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February 2019



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Fannie Flagg

I spent much of the weekend reading Standing in the Rainbow by Fannie Flagg. Five hundred pages and I didn’t want to finish it. I’d already enjoyed Can’t Wait to Get to Heaven and written about it here. I didn’t realize that it was really an afterthought to Rainbow, about the same characters.*

Standing in the Rainbow follows a set of small town Americans from the 1940s to the 1990s. I should think that to many Americans the 1940s section must read like heaven on earth. As the characters get older they start to wonder where it all went wrong, why people have started hating them and so on but it’s far from being a state of the nation book; it’s people who matter. Births, marriages, deaths and yet another disaster for 'Poor Tot Whooten', that’s what it’s all about.

I probably couldn’t have read a book like this when I was younger but now I appreciate goodness more than I did then. Tom Wolfe it ain't but I like it. It occurred to me, reading this absorbing, funny saga, that it’s something no good British writer could possibly get away with. We’re too cynical, too depressed, too fatalistic to cope with can-do and feel-good. I’m as cynical, ironical and miserable as anyone but I suspended these traits for a while to listen to Neighbor Dorothy. She broadcasts from her sitting room for thirty seven years, offering recipes, news and friendship to Missouri farm wives. Now that I’ve finished the book I have to say, like her, 'It’s been so nice visiting with you today'.

*I see I wrote that Norma is Elner's daughter. In Rainbow she's definitely the niece. I need to read Can't Wait again to check. Fannie Flagg does change some things in that book. Now to continue reading backwards and get hold of Welcome to the World, Baby Girl!



Real life 'neighbor Dorothy'

You may be interested in Evelyn Birkby and her co-broadcasters. She is still living and still on the radio.


and from my blog:


I am fascinated by your take on the personality differences between the English and the Americans. Do you suppose it is still true among younger people - say in their twenties? This is a subject I haven't given much thought to, but would love you to expound upon it.

Re: Real life 'neighbor Dorothy'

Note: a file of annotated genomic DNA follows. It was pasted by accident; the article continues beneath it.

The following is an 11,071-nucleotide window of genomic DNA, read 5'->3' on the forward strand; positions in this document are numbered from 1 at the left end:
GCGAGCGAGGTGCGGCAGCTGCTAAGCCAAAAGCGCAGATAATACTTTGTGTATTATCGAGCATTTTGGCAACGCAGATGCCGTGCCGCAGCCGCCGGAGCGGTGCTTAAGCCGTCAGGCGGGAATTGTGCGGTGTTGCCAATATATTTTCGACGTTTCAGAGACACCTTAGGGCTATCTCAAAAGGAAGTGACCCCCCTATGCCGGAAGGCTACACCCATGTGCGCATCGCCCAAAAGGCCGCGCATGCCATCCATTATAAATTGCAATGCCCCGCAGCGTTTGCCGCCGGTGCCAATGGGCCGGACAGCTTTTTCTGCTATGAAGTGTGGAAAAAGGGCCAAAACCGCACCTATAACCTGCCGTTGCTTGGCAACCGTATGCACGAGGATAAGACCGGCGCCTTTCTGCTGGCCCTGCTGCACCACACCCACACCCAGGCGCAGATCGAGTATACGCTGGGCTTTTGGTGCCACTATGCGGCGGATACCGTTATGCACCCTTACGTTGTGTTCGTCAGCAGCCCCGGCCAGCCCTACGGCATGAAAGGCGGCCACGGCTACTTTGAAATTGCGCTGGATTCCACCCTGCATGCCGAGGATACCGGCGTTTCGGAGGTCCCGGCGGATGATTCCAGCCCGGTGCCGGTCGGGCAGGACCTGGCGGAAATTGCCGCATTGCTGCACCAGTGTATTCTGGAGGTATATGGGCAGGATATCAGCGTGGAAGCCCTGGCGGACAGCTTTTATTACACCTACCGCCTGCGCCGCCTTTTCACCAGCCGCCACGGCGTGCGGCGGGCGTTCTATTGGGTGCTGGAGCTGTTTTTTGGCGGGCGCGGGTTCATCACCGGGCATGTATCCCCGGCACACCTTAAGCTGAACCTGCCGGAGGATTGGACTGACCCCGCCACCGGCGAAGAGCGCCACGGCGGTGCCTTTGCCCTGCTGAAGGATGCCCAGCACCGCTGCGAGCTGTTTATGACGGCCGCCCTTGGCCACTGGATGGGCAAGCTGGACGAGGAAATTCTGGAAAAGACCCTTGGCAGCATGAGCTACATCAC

Oh thank you, Nan! Evelyn looks just the way I would expect Neighbor Dorothy to! Everything I knew about small scale broadcasting in the US came from Garrison Keillor. It's so different here, where until very recently radio just meant the BBC.

Hmm, I don't know about these differences; I think they're true for people my age and certainly in the media. You've got me thinking about it now, and pondering! I think the point I was originally making is that over here 'Neighbor Dorothy' would be mocked, rather as people laugh at The People's Friend magazine.


Re: Real life 'neighbor Dorothy'

Well, of course you know that I went looking for The People's Friend magazine as soon as I read your words! I think it sounds great. Is the fiction new or do they feature older writing? You may know that I subscribed to the Oldie for a year, but I had to give it up because of the cost; same with Slightly Foxed. Oh, to live over there and walk to a newstand and buy them. It's funny, I just think of Britain in terms of my blogging friends - with nary a mocking tone to be heard.

I'm going to try and listen today to Evelyn B's monthly broadcast:


Re: Real life 'neighbor Dorothy'

Ha ha! The clergyman's wife reads it, Mrs M'something, in Pink Sugar! The stories are not very good, TBH but the whole tone of the magazine, home-based, Christian, rather old-fashioned, has a wide appeal. It's very popular in Australia. I'd be happy to send you a copy, if you'd like it?

Slightly Foxed is good but too expensive for me:-)


People's Friend

I went looking through my beloved Pink Sugar and found the reference. P. 60! M'Candlish. What a memory you have! (what is TBH?) She didn't leave it out "in case any one thought the Friend, as she called it familiarly to herself, frivolous reading for a minister's wife." I would love a copy. I will email you with my address. Aren't you so thoughtful to offer!!

Re: People's Friend

TBH = to be honest.

I think O Douglas was showing that for all her money, Mrs M'Candish was a very ordinary woman with simple tastes, don't you?

Address safely saved, thanks!
Found this while looking up reviews - hope you don't mind the (late!) comment!

I wonder if you're right about it being more enjoyable when you're older. I'm almost thirty so I think once the book started hitting on the difficulties of being middle aged/elderly, it didn't hit home quite as much. I had other issues with it too, of course - I felt that while it started out great, there was just too little conflict (except for poor Betty Raye's) until the end, when it gets piled up and you're a bit overwhelmed. But maybe that's how life is once you've reached a certain age.

Again, hope you don't mind a late comment from a complete and total stranger!

Edited at 2012-08-05 04:40 pm (UTC)
Delighted to have your comment and interested in your views!

I think I would have found the book dull when I was your age, not because I didn't understand the problems of age (I didn't) but because I was just more of an intellectual snob then. As I said in the review, I'm happier now to read about the quiet lives of good people.